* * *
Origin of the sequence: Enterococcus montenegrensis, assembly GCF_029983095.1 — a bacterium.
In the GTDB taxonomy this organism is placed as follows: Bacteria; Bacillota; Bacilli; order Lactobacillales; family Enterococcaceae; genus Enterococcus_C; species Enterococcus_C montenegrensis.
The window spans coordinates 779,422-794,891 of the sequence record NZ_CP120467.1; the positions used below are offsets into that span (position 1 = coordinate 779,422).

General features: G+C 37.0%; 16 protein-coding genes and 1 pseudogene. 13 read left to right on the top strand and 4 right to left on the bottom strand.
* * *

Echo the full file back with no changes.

Origin of the sequence: Enterococcus montenegrensis, assembly GCF_029983095.1 — a bacterium.
In the GTDB taxonomy this organism is placed as follows: Bacteria; Bacillota; Bacilli; order Lactobacillales; family Enterococcaceae; genus Enterococcus_C; species Enterococcus_C montenegrensis.
The window spans coordinates 779,422-794,891 of the sequence record NZ_CP120467.1; the positions used below are offsets into that span (position 1 = coordinate 779,422).

General features: G+C 37.0%; 16 protein-coding genes and 1 pseudogene. 13 read left to right on the top strand and 4 right to left on the bottom strand.